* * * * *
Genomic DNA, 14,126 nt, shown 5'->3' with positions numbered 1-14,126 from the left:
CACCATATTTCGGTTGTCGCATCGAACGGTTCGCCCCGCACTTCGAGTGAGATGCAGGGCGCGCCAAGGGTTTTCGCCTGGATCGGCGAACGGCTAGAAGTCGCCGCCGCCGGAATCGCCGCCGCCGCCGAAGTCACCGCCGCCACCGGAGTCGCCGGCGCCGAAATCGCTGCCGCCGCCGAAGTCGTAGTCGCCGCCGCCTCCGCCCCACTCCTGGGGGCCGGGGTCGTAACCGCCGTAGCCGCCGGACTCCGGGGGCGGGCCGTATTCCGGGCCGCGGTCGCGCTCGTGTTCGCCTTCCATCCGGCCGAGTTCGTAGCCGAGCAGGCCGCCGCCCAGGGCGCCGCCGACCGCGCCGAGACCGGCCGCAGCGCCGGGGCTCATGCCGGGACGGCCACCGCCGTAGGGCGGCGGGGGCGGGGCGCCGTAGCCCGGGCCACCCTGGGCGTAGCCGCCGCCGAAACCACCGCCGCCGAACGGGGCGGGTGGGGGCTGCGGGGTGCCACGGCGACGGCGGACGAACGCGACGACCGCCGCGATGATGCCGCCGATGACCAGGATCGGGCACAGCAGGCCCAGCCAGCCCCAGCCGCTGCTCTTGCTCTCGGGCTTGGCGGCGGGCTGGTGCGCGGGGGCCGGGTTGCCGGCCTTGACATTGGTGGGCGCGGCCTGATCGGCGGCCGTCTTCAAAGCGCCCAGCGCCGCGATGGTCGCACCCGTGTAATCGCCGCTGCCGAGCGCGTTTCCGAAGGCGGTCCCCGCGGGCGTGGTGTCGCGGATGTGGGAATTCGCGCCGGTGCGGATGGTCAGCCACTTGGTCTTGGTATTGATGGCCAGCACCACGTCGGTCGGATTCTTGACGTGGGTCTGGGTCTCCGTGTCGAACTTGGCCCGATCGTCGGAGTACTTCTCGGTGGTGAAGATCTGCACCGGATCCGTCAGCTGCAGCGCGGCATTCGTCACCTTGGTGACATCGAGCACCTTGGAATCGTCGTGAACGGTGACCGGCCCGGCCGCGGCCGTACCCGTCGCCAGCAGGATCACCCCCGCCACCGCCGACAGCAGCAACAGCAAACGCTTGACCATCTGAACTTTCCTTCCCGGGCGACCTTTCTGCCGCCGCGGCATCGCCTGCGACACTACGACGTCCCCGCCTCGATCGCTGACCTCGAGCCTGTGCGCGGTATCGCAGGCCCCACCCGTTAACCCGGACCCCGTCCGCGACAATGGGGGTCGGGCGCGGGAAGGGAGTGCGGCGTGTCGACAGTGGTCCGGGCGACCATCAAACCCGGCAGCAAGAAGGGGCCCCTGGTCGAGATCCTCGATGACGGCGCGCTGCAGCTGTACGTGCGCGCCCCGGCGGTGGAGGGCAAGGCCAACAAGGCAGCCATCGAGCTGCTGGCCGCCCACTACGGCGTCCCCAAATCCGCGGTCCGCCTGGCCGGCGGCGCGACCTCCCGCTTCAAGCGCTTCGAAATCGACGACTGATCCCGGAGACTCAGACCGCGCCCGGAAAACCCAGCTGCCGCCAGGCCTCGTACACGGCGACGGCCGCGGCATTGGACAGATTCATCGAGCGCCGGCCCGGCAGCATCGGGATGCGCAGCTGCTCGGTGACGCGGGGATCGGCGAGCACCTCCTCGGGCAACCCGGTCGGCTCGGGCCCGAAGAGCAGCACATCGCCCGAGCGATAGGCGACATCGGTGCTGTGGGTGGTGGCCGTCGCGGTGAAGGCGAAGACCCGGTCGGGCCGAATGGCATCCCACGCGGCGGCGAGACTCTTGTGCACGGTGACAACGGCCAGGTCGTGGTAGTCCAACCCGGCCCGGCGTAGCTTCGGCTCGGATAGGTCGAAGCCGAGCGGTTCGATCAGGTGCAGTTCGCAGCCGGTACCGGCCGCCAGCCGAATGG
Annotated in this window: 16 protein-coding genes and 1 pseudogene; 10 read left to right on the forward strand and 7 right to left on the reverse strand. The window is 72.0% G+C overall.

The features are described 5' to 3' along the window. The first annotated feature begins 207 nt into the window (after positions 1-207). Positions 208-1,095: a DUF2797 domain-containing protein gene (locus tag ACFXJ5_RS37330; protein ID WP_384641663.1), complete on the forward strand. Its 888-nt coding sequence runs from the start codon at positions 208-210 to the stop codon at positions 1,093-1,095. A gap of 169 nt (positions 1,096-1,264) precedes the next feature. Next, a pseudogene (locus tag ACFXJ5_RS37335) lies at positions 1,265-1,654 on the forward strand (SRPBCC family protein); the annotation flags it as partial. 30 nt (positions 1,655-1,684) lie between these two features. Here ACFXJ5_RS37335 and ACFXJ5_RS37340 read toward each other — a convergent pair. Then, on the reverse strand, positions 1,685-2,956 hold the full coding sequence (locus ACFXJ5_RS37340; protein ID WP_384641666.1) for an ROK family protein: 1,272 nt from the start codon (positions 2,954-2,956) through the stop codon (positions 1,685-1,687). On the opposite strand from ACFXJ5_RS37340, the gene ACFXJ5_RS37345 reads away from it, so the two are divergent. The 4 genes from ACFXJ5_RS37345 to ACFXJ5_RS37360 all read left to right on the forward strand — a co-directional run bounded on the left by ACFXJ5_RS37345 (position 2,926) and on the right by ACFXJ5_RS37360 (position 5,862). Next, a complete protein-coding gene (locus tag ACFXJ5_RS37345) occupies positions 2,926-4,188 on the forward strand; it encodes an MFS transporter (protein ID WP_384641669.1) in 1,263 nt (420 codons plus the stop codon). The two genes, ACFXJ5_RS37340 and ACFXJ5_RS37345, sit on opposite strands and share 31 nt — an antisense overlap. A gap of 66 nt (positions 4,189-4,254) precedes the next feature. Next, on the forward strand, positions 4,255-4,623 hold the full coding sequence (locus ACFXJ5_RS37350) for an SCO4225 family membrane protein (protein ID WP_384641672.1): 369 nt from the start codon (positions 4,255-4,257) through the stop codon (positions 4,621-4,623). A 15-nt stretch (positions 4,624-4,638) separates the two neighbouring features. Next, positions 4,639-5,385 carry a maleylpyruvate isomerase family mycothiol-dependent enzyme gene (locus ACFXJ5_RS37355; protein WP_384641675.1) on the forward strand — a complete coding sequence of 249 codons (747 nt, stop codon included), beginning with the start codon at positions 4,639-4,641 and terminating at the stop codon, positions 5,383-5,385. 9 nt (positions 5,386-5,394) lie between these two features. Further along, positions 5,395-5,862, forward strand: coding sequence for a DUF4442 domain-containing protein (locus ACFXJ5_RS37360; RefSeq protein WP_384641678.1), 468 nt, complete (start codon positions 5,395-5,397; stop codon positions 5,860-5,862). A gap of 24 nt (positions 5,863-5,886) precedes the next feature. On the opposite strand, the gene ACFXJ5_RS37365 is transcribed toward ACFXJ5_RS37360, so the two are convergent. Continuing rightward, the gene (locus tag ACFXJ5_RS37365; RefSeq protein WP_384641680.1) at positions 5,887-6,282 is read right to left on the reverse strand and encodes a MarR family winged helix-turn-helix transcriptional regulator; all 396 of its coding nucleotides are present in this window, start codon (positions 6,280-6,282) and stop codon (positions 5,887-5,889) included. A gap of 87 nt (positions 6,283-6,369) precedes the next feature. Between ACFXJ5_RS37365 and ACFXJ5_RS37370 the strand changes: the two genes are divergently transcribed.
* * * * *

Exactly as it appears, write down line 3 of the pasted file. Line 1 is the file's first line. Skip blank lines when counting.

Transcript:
Annotated in this window: 16 protein-coding genes and 1 pseudogene; 10 read left to right on the forward strand and 7 right to left on the reverse strand. The window is 72.0% G+C overall.